Advanced Search

Learn About The Holocaust

Special Collections

My Saved Research




Skip to main content


Object | Accession Number: 1989.314.5

Search this record's additional resources, such as finding aids, documents, or transcripts.

No results match this search term.
Check spelling and try again.

results are loading

0 results found for “keyward


    Brief Narrative
    Old and New Testament Bible found by liberating troops at Sachsenhausen concentration camp in 1945. They discovered it on the body of a prisoner, Johann Stossier, a Jehovah's Witness, who died in Sachsenhausen shortly before the camp was liberated. The troops returned the Bible to his family. It is inscribed by his sister and her husband, who survived the war. After the annexation of Austria by Nazi Germany in 1938, Jehovah's Witness literature was forbidden. The Watchtower Society, the administrative arm for the Jehovah Witnesses, had been banned in Germany since 1935. The religion was not banned but members were arrested for their refusal to be drafted or participate in any military work. Members in Austria knew that they would be persecuted for their refusal to accept the authority of any temporal power and many were arrested and executed or imprisoned because of their beliefs.
    Die Bibel
    found:  1945 April
    found: Sachsenhausen (Concentration camp); Oranienburg (Germany)
    publication: Leipzig (Germany)
    received: Austria
    Credit Line
    United States Holocaust Memorial Museum Collection, Gift of Franz and Maria Wohlfahrt, in memory of Gregor Wohlfahrt, father, and Gregor Wohlfahrt, brother, and the Wohlfahrt and Stossier families
    Subject: Franz Wohlfahrt
    Publisher: Poeschal & Trepte
    Franz Wohlfahrt was born on January 18, 1920, to Gregor and Barbara (Betty) Struk Wohlfahrt in Velden (Velden am Wörthersee), Austria. Gregor, born in 1896 in Velden, served in the Austrian Army during World War I (1914-1918). Gregor married Barbara after the war. They had a small farm and he did road construction. Gregor was traumatized by his battlefield experience, which caused a crisis of faith. In the 1920s, it led him to reject his Catholic faith and become a Jehovah’s Witness. He converted his family to the faith. In 1928, he began preaching publicly, trying to convert others. Franz had attended a Catholic school but in 1934, he began to assist his father with his missionary work. Nazi Germany banned the Watchtower Society, the Jehovah’s Witnesses administrative organization, and persecuted members. Witnesses did not obey any authority but God, refused to join the Nazi Party, and were dedicated pacifists. The Nazi regime regarded such attitudes as a threat to the state and German policies were very influential in neighboring Austria. Gregor was jailed briefly for preaching without a license and for peddling religious literature in 1936. Around this time, Franz finished school and was apprenticed for four years to a master house painter.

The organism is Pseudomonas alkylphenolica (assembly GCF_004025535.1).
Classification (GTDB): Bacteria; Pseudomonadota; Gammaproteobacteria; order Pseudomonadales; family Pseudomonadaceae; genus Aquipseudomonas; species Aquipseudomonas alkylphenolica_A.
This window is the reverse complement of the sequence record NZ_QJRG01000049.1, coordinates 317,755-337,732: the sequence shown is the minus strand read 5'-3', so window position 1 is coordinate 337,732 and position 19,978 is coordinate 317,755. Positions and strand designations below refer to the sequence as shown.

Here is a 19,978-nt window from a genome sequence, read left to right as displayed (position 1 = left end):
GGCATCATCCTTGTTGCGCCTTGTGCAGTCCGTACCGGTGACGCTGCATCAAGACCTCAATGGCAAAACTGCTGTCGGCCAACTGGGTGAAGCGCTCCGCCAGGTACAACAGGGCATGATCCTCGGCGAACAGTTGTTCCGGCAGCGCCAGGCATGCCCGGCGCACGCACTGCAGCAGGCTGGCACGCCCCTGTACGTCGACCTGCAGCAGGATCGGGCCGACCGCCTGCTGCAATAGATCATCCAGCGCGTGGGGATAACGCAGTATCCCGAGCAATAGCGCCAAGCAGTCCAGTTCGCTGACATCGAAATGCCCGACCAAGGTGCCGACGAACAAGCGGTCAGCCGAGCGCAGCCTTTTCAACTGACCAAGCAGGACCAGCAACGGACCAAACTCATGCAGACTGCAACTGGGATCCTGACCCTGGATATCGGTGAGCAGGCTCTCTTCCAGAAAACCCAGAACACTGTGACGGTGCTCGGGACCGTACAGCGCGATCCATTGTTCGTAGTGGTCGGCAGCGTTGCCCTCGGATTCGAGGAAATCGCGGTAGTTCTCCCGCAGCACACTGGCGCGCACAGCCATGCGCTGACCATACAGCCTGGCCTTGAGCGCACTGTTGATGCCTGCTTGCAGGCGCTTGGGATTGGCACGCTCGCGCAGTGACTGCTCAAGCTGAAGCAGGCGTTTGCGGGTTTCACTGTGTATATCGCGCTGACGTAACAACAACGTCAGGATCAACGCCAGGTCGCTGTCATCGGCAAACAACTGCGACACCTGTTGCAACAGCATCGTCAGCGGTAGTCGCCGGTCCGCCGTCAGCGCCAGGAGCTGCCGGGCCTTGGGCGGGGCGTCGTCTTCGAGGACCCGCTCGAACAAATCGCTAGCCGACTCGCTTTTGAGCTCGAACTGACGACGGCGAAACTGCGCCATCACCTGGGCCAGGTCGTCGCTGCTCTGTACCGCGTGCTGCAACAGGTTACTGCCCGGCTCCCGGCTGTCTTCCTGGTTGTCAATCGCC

In March 1938, Austria was annexed by Nazi Germany, a merger met with great enthusiasm by most of the Austrian population. Members of the Jehovah’s Witness were aware that they were subject to arrest and harassment for their refusal to pledge allegiance, or accept the authority of any temporal power, such as Hitler, the Nazi party, and the German government. The religion was not banned, but members were arrested for their refusal to be drafted or to do any military work. They were conscientious objectors, opposed to war on behalf of a temporal authority. In 1938, Franz was reported for refusing to return a salute or say Heil Hitler. He was called in for interrogation by the Germans, and threatened with deportation to Dachau concentration camp. The master painter to whom he was apprenticed, a Nazi sympathizer, was able to get him released.
    In August 1939, Franz was baptized as a Jehovah’s Witness. Later that year, his father was told to report for military service, but was declared unfit for health reasons. However, he declared his opposition to the war and was sent to Vienna. He then was declared an enemy of the state and transferred to Berlin for trial. He was sentenced to death by beheading on December 7, 1939, with 28 other Jehovah’s Witnesses.